African cocoa farmers accuse ‘Big Chocolate’ of circumventing tax meant to help the poor

By Around the Web

(ZEROHEDGE) – The Financial Times reviewed a letter, written by Ivory Coast and Ghana, think of both as cocoa’s OPEC, control about two-thirds of the world’s cocoa trade, outlined how both countries were angered by the blatant attempt of top chocolate companies and traders including Mars, Hershey, and Olam in their attempts to circumvent a premium on cocoa meant to help combat poverty among African farmers.

The letter said chocolate producers attempted to avoid a $400-per-ton “living income differential” (LID), which is a tax added to the price of cocoa bought from Ghana and the Ivory Coast. In addition to the major industry players, the letter calls out four other smaller cocoa traders.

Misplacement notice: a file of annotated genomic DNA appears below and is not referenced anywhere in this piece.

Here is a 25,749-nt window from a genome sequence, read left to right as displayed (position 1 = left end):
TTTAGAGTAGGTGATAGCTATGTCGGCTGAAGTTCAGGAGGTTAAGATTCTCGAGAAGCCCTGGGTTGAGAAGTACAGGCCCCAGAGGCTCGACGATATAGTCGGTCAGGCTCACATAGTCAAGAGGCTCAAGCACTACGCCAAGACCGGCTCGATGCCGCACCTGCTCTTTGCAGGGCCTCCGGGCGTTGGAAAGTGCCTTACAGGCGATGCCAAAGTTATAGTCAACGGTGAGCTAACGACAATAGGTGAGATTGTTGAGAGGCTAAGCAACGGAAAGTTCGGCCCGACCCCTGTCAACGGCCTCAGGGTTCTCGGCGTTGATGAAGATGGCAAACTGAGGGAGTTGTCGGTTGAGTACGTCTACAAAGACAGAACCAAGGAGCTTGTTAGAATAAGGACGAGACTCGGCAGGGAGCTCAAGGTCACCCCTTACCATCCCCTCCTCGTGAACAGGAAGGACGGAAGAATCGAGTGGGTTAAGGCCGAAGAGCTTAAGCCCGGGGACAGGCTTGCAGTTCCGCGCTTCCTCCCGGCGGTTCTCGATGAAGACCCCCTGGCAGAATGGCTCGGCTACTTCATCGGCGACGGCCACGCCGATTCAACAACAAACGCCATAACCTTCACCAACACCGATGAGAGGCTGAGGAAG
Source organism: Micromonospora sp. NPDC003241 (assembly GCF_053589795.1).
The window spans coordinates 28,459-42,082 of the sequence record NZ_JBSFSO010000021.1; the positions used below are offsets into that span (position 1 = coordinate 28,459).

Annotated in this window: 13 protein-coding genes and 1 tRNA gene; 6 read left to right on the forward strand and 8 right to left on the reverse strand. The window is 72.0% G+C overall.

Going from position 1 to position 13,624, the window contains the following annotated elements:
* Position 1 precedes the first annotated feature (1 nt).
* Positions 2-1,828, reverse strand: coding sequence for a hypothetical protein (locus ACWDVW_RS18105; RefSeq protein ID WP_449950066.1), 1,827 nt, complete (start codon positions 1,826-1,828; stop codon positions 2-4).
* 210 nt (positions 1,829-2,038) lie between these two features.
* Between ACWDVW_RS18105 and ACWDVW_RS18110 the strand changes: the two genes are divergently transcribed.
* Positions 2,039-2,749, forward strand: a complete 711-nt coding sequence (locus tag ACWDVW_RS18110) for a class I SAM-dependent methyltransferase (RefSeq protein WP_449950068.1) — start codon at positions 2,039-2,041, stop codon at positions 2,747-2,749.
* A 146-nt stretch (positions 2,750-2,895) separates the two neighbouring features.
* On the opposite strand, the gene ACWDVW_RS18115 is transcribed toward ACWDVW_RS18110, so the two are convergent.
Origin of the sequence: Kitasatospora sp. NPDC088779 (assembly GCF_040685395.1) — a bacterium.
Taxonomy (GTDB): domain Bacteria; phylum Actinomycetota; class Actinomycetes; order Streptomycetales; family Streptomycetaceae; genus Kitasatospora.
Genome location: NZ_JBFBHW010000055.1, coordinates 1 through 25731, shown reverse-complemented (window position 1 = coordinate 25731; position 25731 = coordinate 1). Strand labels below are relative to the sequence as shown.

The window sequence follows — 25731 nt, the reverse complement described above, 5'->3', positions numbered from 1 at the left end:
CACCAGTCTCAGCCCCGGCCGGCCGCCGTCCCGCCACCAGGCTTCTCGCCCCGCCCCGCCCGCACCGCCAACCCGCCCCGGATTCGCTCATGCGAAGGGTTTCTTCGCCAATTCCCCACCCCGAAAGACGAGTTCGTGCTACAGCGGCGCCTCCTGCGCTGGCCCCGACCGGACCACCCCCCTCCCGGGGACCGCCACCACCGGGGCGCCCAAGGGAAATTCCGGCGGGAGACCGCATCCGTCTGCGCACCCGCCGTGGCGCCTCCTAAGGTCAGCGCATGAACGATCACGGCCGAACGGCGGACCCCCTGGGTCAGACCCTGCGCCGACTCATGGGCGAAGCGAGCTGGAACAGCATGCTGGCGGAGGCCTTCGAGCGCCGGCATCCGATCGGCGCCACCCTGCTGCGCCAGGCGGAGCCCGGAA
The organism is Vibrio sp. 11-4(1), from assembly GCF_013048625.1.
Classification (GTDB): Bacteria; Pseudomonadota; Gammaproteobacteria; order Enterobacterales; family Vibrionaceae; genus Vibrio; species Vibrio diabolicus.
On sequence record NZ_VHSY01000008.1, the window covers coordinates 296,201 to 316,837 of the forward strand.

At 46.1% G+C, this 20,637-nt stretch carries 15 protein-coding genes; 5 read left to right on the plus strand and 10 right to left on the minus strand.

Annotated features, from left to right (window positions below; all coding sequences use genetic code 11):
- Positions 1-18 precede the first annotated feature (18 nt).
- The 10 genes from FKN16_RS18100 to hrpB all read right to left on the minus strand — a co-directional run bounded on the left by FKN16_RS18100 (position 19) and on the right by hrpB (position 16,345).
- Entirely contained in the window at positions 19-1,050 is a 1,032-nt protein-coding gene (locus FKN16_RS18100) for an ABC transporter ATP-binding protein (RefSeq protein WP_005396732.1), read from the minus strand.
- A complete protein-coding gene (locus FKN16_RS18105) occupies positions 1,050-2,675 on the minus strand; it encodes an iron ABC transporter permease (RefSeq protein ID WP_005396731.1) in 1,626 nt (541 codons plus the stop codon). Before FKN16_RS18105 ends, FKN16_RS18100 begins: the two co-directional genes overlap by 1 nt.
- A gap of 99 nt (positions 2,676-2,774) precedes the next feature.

In a separate letter, Ivorian Conseil de Café Cacao and the Ghana Cocoa Board blasted Hershey for their attempt to bypass the LID, calling their alleged strategies a “breach of faith.” Authorities halted Hershey from operating its chocolate sustainability programs in both countries.

Leave a Comment